ChromaticSoul :: The Blog

Color Management Part I

Posted on: 4 May 2007

Do these words bother anyone other than me? Color Management. This term can be so nebulous as to be confused with color calibration, color profiling or perhaps include both and all of the above. So for the next couple of days I’d like to devote some time to a discussion of color management. My first visit is to wikipedia–the www encyclopedia of the world. I went to first find out what a working definition of color management is.

In digital imaging systems, color management is the controlled conversion between the colors of various color devices, such as scanners, digital cameras, monitors, TV screens, film printers, printers, offset presses, and corresponding media. The primary goal of color management is to obtain a good match across color devices; for example, a video which should appear the same color on a computer LCD monitor, a plasma TV screen, and on a printed frame of video. Color management helps to achieve the same appearance on all of these devices, provided the devices are capable of delivering the needed color intensities (via wikipedia).

What is a Color Management System (CMS)? and
Why Do We Need a CMS?

I think it is fair to say that as photographers we can all agree with the goal of a Color Management System (CMS) is to provide color consistency and predictability between devices. According to Digital Outback Photo, color management systems take various forms, but at their most basic,

…they consist of three core elements: an engine that transforms color contained in images and documents, device profiles that represent the color capabilities of a printer, monitor, scanner, or camera, and an interface that allows users or applications to utilize and manage the capabilities of the system (via Digital Outback Photo).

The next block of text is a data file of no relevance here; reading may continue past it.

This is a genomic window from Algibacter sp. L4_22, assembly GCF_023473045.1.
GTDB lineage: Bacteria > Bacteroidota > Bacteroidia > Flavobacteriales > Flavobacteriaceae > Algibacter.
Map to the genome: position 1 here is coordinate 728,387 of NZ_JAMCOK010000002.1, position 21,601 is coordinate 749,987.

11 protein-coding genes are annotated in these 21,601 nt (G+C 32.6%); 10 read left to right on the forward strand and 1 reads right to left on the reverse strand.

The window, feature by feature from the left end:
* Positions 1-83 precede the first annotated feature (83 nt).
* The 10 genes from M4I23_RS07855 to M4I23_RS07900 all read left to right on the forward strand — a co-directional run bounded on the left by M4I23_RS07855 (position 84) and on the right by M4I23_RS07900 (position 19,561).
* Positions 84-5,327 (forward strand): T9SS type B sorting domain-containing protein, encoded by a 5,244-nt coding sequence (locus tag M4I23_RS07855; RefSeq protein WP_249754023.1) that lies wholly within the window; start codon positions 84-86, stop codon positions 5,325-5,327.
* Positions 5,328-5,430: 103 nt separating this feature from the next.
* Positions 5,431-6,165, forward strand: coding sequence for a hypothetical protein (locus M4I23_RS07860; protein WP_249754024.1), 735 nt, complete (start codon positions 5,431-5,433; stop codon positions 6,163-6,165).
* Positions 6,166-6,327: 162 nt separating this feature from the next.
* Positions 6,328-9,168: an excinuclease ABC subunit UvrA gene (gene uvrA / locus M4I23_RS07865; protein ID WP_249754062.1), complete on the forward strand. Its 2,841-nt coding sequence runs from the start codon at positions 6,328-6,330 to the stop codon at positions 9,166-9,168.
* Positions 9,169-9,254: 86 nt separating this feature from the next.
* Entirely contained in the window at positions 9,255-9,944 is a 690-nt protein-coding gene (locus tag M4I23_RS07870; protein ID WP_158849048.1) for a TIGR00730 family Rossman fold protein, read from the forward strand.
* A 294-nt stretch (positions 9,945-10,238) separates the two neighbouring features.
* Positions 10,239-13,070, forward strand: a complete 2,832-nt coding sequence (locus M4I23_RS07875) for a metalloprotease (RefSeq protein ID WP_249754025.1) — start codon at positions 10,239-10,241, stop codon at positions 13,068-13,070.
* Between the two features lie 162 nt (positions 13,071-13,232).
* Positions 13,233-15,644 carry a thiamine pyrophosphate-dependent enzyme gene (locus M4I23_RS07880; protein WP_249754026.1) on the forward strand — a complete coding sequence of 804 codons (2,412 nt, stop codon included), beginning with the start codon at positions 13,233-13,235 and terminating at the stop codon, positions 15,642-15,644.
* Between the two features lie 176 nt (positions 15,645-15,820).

Consider the following analogy:

In many ways, communication in color has problems similar to those with communication in languages. Each device is like a person, speaking his or her own language. When one person that speaks French attempts to communicate with another person that speaks Japanese, there is a breakdown, and the message is not communicated accurately, if at all. What’s needed is an interpreter that is capable of interpreting the language as well as the dialect, to ensure that the message is properly communicated. The same holds true for color reproduction (via Digital Outback Photo).

Now as far as “languages” go, most monitors and cameras “speak” in red, green, and blue (RGB), while printers and scanners are bilingual and can “speak” RGB and cyan, magenta, yellow, and black (CMYK). Add to this the human eye which can see (“speak”) far more colors (millions) than any device on today’s market.

So we begin to notice problems when the colors seen on our display are much brighter and more saturated than the color that comes out on the printer. The reason for this is likely that the the color on the display is in gamut for the display, but is not in gamut for the printer. Let’s say for instance you want to represent the purest red you can possibly get. In that case you’re probably thinking about red that in Photoshop RGB is notated as R-255, G=0, B=0. This purest red will visually look different depending on whether you are viewing it via a scanner, a CRT-monitor, a LCD-monitor, a digital camera, or a printer. In this case, the color is said to be device dependent–the desired appearance of color depends on its being reproduced on a particular device. Several different factors determine which color is substituted for the original color, better known as gamut mapping.

Another challenge exists in the method that desktop devices communicate with each other. It’s typical to have a camera, display and printer from three different manufacturers, as well as image manipulation and page layout software from different software vendors. But none of these devices communicate in the same language of color, and many handle color differently–much like the example of human speech.

Color management systems link these disparate pieces together, and attempt to provide a consistent way for devices and applications to interpret color data. The characterization of a device is also called ‘profiling.’ Modern operating systems and imaging editing applications use the International Color Consortium’s (ICC) color management model that has ICC colour profiles at its core. Profiles that are custom-created for the device at hand tell applications how to compensate for the specific interpretation of each color by the device. Most manufacturers of monitors, scanners and printers deliver standard profiles with their devices.  We’ll discuss color profiles in Part II.


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